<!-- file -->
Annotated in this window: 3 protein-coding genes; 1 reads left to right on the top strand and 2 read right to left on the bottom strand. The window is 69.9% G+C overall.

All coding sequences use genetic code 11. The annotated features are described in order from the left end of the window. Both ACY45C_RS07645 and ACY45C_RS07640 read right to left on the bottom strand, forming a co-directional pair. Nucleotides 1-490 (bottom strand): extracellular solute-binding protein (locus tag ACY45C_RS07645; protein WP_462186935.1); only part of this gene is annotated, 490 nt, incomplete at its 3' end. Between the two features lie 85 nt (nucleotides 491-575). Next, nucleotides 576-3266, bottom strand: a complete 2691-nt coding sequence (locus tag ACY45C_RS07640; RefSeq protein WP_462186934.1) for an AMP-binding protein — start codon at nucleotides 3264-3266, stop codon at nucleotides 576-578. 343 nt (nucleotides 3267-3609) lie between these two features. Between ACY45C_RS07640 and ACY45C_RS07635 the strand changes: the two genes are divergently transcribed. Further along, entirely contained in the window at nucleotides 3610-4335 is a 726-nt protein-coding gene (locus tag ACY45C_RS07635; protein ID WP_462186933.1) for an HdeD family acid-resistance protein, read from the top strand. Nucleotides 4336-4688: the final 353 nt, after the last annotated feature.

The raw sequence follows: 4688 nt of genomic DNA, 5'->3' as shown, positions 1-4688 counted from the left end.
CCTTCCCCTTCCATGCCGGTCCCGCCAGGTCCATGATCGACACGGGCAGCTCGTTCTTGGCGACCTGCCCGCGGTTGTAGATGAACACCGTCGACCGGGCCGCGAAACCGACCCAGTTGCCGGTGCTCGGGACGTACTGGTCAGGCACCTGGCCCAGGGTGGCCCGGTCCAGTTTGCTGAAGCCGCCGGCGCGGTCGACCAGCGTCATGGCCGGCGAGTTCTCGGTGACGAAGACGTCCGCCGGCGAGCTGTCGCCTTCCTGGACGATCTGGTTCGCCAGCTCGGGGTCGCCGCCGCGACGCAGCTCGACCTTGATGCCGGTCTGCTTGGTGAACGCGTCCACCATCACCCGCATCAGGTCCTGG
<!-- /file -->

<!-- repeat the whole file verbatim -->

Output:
Annotated in this window: 3 protein-coding genes; 1 reads left to right on the top strand and 2 read right to left on the bottom strand. The window is 69.9% G+C overall.

All coding sequences use genetic code 11. The annotated features are described in order from the left end of the window. Both ACY45C_RS07645 and ACY45C_RS07640 read right to left on the bottom strand, forming a co-directional pair. Nucleotides 1-490 (bottom strand): extracellular solute-binding protein (locus tag ACY45C_RS07645; protein WP_462186935.1); only part of this gene is annotated, 490 nt, incomplete at its 3' end. Between the two features lie 85 nt (nucleotides 491-575). Next, nucleotides 576-3266, bottom strand: a complete 2691-nt coding sequence (locus tag ACY45C_RS07640; RefSeq protein WP_462186934.1) for an AMP-binding protein — start codon at nucleotides 3264-3266, stop codon at nucleotides 576-578. 343 nt (nucleotides 3267-3609) lie between these two features. Between ACY45C_RS07640 and ACY45C_RS07635 the strand changes: the two genes are divergently transcribed. Further along, entirely contained in the window at nucleotides 3610-4335 is a 726-nt protein-coding gene (locus tag ACY45C_RS07635; protein ID WP_462186933.1) for an HdeD family acid-resistance protein, read from the top strand. Nucleotides 4336-4688: the final 353 nt, after the last annotated feature.

The raw sequence follows: 4688 nt of genomic DNA, 5'->3' as shown, positions 1-4688 counted from the left end.
CCTTCCCCTTCCATGCCGGTCCCGCCAGGTCCATGATCGACACGGGCAGCTCGTTCTTGGCGACCTGCCCGCGGTTGTAGATGAACACCGTCGACCGGGCCGCGAAACCGACCCAGTTGCCGGTGCTCGGGACGTACTGGTCAGGCACCTGGCCCAGGGTGGCCCGGTCCAGTTTGCTGAAGCCGCCGGCGCGGTCGACCAGCGTCATGGCCGGCGAGTTCTCGGTGACGAAGACGTCCGCCGGCGAGCTGTCGCCTTCCTGGACGATCTGGTTCGCCAGCTCGGGGTCGCCGCCGCGACGCAGCTCGACCTTGATGCCGGTCTGCTTGGTGAACGCGTCCACCATCACCCGCATCAGGTCCTGG